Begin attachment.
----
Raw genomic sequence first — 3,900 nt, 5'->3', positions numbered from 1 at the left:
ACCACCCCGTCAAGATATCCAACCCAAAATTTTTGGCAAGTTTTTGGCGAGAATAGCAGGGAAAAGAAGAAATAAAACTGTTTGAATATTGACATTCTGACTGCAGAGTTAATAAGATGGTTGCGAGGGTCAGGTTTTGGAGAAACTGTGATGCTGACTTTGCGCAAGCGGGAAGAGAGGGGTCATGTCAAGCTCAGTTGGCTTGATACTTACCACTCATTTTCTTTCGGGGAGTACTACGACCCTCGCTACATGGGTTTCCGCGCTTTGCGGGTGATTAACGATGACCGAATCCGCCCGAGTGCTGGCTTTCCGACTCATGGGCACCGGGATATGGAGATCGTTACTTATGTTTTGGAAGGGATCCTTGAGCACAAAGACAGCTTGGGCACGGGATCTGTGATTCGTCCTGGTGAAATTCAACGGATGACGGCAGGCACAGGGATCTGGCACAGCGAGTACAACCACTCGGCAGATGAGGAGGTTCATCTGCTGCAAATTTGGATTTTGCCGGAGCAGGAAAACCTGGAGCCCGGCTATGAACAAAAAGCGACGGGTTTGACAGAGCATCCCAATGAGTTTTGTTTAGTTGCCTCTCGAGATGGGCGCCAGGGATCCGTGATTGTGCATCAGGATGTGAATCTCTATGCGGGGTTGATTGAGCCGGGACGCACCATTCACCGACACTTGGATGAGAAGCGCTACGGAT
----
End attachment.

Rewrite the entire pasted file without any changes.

Raw genomic sequence first — 3,900 nt, 5'->3', positions numbered from 1 at the left:
ACCACCCCGTCAAGATATCCAACCCAAAATTTTTGGCAAGTTTTTGGCGAGAATAGCAGGGAAAAGAAGAAATAAAACTGTTTGAATATTGACATTCTGACTGCAGAGTTAATAAGATGGTTGCGAGGGTCAGGTTTTGGAGAAACTGTGATGCTGACTTTGCGCAAGCGGGAAGAGAGGGGTCATGTCAAGCTCAGTTGGCTTGATACTTACCACTCATTTTCTTTCGGGGAGTACTACGACCCTCGCTACATGGGTTTCCGCGCTTTGCGGGTGATTAACGATGACCGAATCCGCCCGAGTGCTGGCTTTCCGACTCATGGGCACCGGGATATGGAGATCGTTACTTATGTTTTGGAAGGGATCCTTGAGCACAAAGACAGCTTGGGCACGGGATCTGTGATTCGTCCTGGTGAAATTCAACGGATGACGGCAGGCACAGGGATCTGGCACAGCGAGTACAACCACTCGGCAGATGAGGAGGTTCATCTGCTGCAAATTTGGATTTTGCCGGAGCAGGAAAACCTGGAGCCCGGCTATGAACAAAAAGCGACGGGTTTGACAGAGCATCCCAATGAGTTTTGTTTAGTTGCCTCTCGAGATGGGCGCCAGGGATCCGTGATTGTGCATCAGGATGTGAATCTCTATGCGGGGTTGATTGAGCCGGGACGCACCATTCACCGACACTTGGATGAGAAGCGCTACGGAT